Introducing the magnificent new @channel alert

New notification setting for in-channel announcements

Channels are busy places. People talking, bots reporting, files uploading, the gentle hum of general productivity. It’s occasionally important to know that everyone in a particular channel can hear you. That’s why when you add @channel to a message, everyone in that channel gets a notification.

A security announcement, something you need everyone to respond to — there are some very important, legitimate uses for @channel. And then there are some not-so-legitimate uses. This is why we’ve added an optional new alert to give people a gentle nudge before sending an @channel message. And it’s now enabled for all teams. Woo!

Owners and admins will find this option under team settings, and when enabled, it applies to the entire team (once they’ve reloaded). It can be set to alert people who submit @channel messages:

  • Always (before sending any message containing @channel, @everyone, or @group)
  • The first time each day (for each team member)
  • Just once (to let team members know what it will do the first time they use it)
  • Never. If you like using the function without an alert, just turn it off!

In a small team, where not many people use it, it’s often not a problem at all: just a good way of getting the job done. But in a bigger team, using @channel too much can be disruptive to the point where people totally ignore it — which is pretty counterproductive.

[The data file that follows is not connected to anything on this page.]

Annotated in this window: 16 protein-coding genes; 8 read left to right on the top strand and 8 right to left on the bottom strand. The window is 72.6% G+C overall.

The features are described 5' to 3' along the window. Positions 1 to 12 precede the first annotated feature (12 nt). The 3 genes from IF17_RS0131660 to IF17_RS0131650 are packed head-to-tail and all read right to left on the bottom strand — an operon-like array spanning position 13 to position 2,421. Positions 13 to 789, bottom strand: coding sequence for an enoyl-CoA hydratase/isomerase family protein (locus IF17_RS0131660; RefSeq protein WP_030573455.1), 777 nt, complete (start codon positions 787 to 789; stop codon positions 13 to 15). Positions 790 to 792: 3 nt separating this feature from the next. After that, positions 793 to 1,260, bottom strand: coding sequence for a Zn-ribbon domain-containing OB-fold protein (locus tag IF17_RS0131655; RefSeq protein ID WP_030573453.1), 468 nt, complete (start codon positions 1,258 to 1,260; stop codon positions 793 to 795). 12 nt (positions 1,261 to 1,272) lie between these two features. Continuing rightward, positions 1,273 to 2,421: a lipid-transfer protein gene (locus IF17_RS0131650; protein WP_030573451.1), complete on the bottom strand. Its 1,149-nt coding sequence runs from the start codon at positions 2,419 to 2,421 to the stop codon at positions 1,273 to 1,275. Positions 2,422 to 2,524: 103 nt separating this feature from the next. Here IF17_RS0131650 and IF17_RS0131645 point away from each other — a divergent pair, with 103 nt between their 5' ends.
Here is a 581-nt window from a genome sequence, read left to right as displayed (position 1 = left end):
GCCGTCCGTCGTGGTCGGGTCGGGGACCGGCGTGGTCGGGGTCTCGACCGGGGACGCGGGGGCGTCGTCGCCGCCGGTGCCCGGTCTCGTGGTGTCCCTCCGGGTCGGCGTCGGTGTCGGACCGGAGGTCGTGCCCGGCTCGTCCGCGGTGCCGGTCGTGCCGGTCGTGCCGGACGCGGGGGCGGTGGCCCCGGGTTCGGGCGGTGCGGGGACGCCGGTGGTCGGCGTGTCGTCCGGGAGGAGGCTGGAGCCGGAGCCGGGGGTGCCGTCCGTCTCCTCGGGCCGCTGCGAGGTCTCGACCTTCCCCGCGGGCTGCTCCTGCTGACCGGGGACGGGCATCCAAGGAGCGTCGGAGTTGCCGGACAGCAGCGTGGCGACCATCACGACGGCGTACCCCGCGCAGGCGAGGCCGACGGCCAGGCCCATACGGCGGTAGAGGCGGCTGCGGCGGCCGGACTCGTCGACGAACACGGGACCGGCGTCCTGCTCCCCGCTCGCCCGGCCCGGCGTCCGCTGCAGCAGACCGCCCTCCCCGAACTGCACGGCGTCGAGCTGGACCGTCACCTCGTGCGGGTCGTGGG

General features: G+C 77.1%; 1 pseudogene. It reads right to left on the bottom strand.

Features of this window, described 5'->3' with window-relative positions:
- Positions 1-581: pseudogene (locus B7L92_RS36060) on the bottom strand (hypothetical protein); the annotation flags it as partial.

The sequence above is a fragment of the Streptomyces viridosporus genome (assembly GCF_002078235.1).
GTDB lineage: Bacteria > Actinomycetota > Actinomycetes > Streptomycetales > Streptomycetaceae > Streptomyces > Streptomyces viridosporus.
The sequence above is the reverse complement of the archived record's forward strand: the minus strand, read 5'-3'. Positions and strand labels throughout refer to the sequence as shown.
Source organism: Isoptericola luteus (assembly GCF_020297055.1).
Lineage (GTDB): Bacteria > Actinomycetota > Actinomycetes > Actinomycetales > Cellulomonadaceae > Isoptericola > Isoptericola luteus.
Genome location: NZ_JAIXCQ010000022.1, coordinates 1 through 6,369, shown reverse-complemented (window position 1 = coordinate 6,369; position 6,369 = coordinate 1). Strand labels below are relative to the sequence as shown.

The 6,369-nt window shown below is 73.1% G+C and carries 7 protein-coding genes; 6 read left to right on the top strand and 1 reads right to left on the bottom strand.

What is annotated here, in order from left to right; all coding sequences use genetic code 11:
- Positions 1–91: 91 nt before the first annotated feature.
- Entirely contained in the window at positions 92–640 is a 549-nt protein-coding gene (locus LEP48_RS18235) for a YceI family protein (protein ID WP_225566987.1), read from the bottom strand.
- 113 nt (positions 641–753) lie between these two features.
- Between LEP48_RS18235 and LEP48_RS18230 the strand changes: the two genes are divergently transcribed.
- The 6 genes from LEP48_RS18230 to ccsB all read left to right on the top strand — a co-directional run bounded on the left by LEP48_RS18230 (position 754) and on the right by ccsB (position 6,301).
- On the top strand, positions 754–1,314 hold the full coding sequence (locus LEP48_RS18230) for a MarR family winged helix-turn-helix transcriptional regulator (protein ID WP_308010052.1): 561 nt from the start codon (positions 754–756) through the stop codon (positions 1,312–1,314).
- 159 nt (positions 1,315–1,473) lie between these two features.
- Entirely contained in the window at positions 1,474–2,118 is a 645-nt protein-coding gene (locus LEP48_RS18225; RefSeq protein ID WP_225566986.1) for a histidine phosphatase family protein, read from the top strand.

This new feature doesn’t stop people from using @channel (though if that’s what you want, owners can restrict who can use it, or make the #general channel read-only.)

It’s just a little reminder that can help people avoid setting off the dings of a hundred laptops and a dozen phones. It’s been working for our team, and hopefully, it will work for others. And if not, at least it’s got an adorable rooster on it.

Slack is the collaboration hub, where the right people are always in the loop and key information is always at their fingertips. Teamwork in Slack happens in channels — searchable conversations that keep work organized and teams better connected.